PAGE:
Unsettled Conditions

Maybe “disruption” isn’t all that we thought it was

By Morf Morford

Tacoma Daily Index

I was working at my computer. My wife was watching the news which hovered at a low buzz slightly beyond my awareness.

Suddenly the term “unsettled conditions” jumped out.

I didn’t know whether the news anchor was talking about the economy, our political process, most of our cities, or the weather. Or almost anything else from the big pictures of international events – wars, storms, civil disruptions and famines to the stress we, as individuals, families and neighborhoods, have been under the past year or so.

But that short phrase captures it all; “unsettled conditions.”

Being a “disruptor” was, just a year or two ago, the hallmark of an innovative doer, the “star” that would “get things done” or “shake up the system.”

So in 2021 we have disruption in virtually every corner of our culture and economy. And yes, “the system” has been shaken – in some cases beyond recognition.

Digital technologies, from Zoom to GPS and video streaming have overturned, inverted and obliterated entire industries – even categories of industries.

A few years ago, disruptive jargon and clichés, from “game-changer” to “conventional wisdom” populated our conversations and business plans.

“Don’t let a crisis go to waste” was a rallying cry for many.

And thanks to these “disruptive” philosophies – and policies – we had “crises” to spare.

If most of us spent most of the past year or so waxing nostalgically about a near mythical return to “normal”, maybe “disruption” wasn’t what we all wanted after all.

Our economic elder statesman Warren Buffet once observed that business breakthroughs follow a self-destructive, almost operatic stage, a three-act formula inspired and energized by the “3 I’s.” First come the Innovators, who launch something original, then the Imitators, who cash in on the idea, and finally the Idiots, who bring it all crashing down.

We Americans rarely do anything half-way. We tend to milk every opportunity to the last drop – or even beyond.

Obsessions gush through us and our markets like a rampant storm and then leave us behind wondering what happened.

Remember Fidget-spinners? They were the hottest item on the market; until they weren’t. And now we all deny any involvement in their marketing – even though we have a drawer-full of them. Somewhere.

Remember the runs on hand sanitizer? Toilet paper? Dr. Seuss books?

To put it mildly, these were not our brightest moments, and certainly not benchmarks of a healthy economy.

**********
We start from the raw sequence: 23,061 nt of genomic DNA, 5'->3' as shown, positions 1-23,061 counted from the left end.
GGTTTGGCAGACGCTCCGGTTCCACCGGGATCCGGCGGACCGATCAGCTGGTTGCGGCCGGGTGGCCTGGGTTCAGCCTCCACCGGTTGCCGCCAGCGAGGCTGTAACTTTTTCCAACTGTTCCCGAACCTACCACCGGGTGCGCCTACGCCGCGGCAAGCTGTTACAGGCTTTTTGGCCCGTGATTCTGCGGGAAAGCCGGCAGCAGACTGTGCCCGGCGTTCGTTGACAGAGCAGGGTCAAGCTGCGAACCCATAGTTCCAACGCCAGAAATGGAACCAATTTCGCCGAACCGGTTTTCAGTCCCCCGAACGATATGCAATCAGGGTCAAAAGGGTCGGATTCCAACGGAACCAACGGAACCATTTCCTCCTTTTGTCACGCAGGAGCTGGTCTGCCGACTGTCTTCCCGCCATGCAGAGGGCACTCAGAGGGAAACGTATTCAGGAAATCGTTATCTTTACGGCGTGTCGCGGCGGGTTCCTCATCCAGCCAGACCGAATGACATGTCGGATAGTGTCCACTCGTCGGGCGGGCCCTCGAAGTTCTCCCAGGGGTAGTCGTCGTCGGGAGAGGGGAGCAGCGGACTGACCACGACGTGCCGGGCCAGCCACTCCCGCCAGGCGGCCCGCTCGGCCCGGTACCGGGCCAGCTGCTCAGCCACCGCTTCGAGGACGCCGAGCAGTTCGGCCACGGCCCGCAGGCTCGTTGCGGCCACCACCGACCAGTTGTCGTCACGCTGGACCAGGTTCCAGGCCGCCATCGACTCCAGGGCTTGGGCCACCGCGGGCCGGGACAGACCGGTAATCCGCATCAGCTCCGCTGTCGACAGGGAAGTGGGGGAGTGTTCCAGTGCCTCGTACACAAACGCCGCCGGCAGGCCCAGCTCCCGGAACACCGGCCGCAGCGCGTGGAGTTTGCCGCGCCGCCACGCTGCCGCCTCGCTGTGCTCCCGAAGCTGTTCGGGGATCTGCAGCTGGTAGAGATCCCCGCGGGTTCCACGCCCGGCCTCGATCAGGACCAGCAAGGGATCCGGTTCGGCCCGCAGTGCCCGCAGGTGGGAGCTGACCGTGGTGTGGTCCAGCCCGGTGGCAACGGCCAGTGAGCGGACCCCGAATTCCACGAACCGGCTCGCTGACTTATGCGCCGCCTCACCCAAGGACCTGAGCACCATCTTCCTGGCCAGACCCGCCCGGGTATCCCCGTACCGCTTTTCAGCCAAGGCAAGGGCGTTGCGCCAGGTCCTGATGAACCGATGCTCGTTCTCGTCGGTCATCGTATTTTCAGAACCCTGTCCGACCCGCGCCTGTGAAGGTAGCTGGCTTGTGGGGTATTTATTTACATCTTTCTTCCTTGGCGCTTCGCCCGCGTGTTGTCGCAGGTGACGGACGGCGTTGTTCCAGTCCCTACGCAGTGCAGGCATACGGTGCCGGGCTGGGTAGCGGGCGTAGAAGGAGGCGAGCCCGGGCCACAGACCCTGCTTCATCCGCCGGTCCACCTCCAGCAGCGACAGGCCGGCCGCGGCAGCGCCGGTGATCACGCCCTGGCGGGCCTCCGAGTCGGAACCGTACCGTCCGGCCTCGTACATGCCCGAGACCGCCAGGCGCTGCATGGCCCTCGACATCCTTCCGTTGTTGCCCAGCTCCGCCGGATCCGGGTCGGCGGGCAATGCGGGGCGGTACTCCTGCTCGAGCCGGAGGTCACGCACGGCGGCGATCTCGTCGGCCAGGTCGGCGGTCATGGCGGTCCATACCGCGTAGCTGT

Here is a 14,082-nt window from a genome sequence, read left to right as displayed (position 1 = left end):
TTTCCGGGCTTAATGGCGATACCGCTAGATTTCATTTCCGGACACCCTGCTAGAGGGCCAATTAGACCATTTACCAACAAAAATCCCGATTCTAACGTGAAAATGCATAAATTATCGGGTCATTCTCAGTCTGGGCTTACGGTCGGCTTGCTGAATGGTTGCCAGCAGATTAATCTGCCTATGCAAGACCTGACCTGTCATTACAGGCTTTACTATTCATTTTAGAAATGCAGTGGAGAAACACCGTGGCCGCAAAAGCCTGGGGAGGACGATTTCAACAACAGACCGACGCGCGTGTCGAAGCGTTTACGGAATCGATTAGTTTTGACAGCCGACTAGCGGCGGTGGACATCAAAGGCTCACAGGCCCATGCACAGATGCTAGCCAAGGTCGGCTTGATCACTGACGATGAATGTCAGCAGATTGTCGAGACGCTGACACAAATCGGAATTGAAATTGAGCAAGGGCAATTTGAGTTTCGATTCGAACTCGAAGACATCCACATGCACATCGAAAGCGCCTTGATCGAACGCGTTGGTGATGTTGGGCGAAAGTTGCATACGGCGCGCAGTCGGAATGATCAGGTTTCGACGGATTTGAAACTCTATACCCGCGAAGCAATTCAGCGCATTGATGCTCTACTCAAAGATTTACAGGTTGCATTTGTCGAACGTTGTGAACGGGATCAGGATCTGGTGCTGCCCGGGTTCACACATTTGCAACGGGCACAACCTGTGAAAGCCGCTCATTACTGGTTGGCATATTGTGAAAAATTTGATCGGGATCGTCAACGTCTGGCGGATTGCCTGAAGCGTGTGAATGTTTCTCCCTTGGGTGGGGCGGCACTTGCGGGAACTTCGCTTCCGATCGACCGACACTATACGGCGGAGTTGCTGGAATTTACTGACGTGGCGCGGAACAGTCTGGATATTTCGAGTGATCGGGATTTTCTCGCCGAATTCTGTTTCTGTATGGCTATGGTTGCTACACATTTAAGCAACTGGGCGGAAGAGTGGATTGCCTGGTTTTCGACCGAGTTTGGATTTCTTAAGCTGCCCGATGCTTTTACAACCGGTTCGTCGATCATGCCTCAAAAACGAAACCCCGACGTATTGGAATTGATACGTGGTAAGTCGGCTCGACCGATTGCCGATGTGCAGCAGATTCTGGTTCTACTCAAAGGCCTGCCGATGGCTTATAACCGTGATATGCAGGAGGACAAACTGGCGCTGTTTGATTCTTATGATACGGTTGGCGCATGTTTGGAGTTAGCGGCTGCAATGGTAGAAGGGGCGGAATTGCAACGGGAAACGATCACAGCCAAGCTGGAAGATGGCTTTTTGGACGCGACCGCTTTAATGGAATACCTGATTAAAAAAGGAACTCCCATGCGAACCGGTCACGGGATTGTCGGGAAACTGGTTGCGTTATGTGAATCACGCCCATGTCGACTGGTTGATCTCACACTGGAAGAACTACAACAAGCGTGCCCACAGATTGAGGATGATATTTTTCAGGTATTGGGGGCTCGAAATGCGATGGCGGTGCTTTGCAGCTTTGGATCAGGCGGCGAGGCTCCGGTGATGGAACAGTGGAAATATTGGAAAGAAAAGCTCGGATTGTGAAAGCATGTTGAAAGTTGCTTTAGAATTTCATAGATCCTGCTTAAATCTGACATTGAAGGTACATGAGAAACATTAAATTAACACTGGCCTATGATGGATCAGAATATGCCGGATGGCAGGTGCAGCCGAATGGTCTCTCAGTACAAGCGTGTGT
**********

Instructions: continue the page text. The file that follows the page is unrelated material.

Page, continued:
Maybe, just maybe, economies need to built on step-by-step, person-to-person connections and conversions that generate durable and sustainable progress rather than grand schemes powered by greed, scandal, and impossible promises.

What we need, as any gardener knows, are “small wins” – concrete, visible, completed, projects that may not, on their own seem like much, but added up, make a huge difference.

The corollary is what could be called a “strategy of small losses”. If we make a mess of things, or are overwhelmed by unexpected consequences, if we keep our eye on the seemingly little things, we can recover our equilibrium and momentum without too much pain or cost.

The “dogma of disruption” quickly becomes, like any dogma, fossilized and doctrinaire.

Remember the famous Facebook motto “move fast and break things”?

That pretty much sums up the past several years. From technology to racial tensions to economic upheavals to our political or relationship landscapes, who of us wants to live in an economy or culture of rapidly moving broken things?

The bottom line of any business, the customer, rarely wants to be “disrupted”. They want a product or a service. And they want to be treated fairly and respectfully.

Virtually everyone I know is more than willing to pay a fair price for what they want, but they don’t want to feel cheated or disrespected in the process.

And most of us expect some basic guard-rails of public behavior and career possibilities.

We expect our basic utilities to work, we expect our supervisors and leaders to treat us fairly and not take advantage of us, and we expect our legal system to be fair.

And we expect our grocery store shelves to be full.

And we expect vaccines to be available when – and where – we want them.

The balance of supply and demand seems to be perpetually out of balance. Demand, in many areas, from medical supplies and equipment to basic items, often outreaches supply.

This is one situation few of us ever expected to see; we might be in tangible, even borderline need, sometimes even emergencies and the supplies are not to be found.

Even medical supplies and vaccines have been counterfeited and sold.

This has been a very strange season, and the “disruptors” have made it even more difficult and costly – even dangerous.

The “disruptive” nature of the past few years, to put it mildly, has not taken most of us where we wanted to go.

I’m not convinced that “back to normal” means “back to the way things used to be”, but I do think “normal” means stable, coherent and relatively predictable.

There are many aspects of what we had before that many of us do not want to go back to, but a stable economy where everyone is treated – and paid – fairly, is looking pretty good to me right now.

For more details on the implicit hazards of a disruptive economy, I suggest this article – https://www.porchlightbooks.com/blog/changethis/2021/the-disruptors-dilemma?

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